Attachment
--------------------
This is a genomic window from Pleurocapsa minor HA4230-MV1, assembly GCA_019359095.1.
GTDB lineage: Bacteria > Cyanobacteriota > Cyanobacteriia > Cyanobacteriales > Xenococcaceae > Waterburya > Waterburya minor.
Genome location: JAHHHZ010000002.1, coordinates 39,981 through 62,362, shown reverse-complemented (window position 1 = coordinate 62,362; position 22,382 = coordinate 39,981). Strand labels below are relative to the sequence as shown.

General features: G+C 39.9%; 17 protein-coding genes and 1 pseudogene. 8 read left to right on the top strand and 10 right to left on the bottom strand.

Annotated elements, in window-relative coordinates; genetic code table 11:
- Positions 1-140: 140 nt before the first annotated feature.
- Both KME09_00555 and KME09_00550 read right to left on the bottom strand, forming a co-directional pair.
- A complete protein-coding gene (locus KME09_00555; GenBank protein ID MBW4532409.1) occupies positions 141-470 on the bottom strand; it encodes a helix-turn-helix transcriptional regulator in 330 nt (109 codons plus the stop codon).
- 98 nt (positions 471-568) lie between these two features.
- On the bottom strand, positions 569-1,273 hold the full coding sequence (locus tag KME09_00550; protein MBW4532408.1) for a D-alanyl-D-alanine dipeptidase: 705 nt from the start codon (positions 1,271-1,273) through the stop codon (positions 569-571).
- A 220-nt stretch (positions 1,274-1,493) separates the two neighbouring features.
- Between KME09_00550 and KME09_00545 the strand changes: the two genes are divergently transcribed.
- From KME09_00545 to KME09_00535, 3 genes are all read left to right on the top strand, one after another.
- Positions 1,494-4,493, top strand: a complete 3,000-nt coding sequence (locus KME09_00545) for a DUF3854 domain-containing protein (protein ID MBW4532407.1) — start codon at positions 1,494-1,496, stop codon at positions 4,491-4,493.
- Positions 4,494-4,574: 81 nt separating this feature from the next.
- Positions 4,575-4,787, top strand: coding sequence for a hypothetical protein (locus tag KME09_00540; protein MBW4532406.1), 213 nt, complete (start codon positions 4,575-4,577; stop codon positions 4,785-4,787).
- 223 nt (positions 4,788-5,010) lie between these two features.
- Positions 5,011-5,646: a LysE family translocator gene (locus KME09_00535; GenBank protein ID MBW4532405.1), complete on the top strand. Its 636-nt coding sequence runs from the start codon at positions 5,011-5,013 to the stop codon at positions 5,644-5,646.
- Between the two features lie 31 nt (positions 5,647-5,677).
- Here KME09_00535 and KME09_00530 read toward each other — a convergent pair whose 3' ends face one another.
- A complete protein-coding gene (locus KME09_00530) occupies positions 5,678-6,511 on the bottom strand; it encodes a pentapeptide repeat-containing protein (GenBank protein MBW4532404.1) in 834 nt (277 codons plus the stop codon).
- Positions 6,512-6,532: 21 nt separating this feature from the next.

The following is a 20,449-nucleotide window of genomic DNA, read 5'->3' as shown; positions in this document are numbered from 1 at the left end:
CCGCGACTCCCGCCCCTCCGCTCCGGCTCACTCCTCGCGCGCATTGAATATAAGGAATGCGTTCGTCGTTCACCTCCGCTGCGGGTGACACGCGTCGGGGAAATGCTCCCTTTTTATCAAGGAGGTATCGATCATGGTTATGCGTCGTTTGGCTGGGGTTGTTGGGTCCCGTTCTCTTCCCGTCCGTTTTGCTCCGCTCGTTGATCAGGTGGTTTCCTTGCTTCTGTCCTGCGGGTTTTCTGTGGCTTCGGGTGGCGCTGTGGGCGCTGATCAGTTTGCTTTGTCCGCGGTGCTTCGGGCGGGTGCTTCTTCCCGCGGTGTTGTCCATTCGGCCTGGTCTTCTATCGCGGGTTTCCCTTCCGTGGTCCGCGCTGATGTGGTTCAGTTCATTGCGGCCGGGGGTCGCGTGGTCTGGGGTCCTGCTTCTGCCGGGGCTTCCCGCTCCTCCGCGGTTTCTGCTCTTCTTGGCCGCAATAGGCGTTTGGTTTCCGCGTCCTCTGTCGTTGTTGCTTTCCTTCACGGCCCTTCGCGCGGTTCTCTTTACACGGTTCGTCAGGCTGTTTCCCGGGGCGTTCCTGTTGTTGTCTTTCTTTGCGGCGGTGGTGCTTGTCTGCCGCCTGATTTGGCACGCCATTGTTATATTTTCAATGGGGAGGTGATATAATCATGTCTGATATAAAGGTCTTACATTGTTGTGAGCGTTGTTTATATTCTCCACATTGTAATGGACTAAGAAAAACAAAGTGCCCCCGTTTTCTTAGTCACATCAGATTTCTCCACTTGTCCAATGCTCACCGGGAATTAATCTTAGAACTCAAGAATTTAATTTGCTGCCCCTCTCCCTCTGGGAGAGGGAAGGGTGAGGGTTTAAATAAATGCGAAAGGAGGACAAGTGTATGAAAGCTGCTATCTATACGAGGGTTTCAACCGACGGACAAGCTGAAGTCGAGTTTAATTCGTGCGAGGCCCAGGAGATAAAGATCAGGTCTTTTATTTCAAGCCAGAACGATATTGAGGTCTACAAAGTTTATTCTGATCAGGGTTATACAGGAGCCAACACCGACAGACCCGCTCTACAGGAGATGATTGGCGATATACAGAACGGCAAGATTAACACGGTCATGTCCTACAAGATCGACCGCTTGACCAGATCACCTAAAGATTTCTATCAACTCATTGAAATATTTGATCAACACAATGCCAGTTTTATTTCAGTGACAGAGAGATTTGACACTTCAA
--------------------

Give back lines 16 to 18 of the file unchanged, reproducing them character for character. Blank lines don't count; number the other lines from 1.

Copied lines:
- Positions 4,575-4,787, top strand: coding sequence for a hypothetical protein (locus tag KME09_00540; protein MBW4532406.1), 213 nt, complete (start codon positions 4,575-4,577; stop codon positions 4,785-4,787).
- 223 nt (positions 4,788-5,010) lie between these two features.
- Positions 5,011-5,646: a LysE family translocator gene (locus KME09_00535; GenBank protein ID MBW4532405.1), complete on the top strand. Its 636-nt coding sequence runs from the start codon at positions 5,011-5,013 to the stop codon at positions 5,644-5,646.